Complete, Concrete, Concise

Practical information without the bloat

A Basic CSS Example

A very colourful webpage.

Contents

  1. A Colourfully Styled Page
  2. The Source Code
  3. Notes

A Colourfully Styled Page

You can see how the page looks here.

The Source Code

<!DOCTYPE HTML>
<html>
  <head>
    <title>Hello World</title>
    <meta charset="utf-8"  />

    <style>

      body {
        background-color:green;
      }

      h1 {
        background-color:orange;
      }

      h2 {
        background-color:aqua;
      }

      p {
        background-color: yellow;
      }


      li {
        background-color:silver;
      }

      ol {
        background-color:fuchsia;
      }

      ul {
        color:lime;
      }

      strong {
        color:white;
        background-color:black;
      }

      mark {
        background-color:white;
        color: blue;
      }

      a {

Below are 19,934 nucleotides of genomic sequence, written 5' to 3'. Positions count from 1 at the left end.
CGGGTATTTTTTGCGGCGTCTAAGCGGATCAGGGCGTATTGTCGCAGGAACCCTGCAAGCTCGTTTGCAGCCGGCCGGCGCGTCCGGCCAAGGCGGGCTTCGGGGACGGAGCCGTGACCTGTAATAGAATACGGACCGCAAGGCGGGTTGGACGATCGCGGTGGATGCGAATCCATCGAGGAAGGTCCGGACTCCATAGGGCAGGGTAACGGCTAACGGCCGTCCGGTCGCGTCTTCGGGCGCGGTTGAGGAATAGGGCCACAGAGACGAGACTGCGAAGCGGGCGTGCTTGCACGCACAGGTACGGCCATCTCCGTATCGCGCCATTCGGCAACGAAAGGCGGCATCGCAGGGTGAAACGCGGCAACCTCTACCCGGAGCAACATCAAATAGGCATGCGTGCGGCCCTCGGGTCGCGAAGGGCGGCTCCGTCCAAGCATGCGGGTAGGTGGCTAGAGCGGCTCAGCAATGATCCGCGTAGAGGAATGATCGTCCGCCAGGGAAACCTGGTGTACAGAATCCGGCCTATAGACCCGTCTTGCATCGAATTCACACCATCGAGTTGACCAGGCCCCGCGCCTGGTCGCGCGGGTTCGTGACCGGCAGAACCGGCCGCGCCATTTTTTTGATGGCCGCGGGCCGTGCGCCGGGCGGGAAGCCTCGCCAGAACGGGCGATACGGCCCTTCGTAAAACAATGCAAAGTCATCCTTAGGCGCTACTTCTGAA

background-color:blue;
        color: yellow;
      }

    </style>

  </head>
  <body>
    <h1>This is a heading (for testing purposes)</h1>

    <p>Paragraphs are the bread and butter of HTML.</p>

    <p>They can include <strong>strong</strong> tags.
    </p>

    <ol>
      <li>Lists are cool!</li>
      <li>The list things.</li>
      <li>This one has an <i>i</i> inside.</li>
      <li><p>This one contains a &lt;ul&gt;:</p>
        <ul>
          <li>Item 1</li>
          <li><mark>Marked item</mark></li>
          <li>Final item</li>
        </ul>
        <li><h2>What happens with an h2?</h2></li>
      <li>Final order</li>
    </ol>

    <p>A final paragraph with a dummy
      <a href="#">link</a> inside it.</p>

  </body>
</html>

Notes

  1. Notice that some items are nested inside other items.
  2. Notice that there seems to be some sort of border or margin around nested elements (they don’t go all the way from one edge of the display to the other)
  3. Notice that some elements (like strong) only have a limited effect, but other elements seem to stretch almost across the entire display.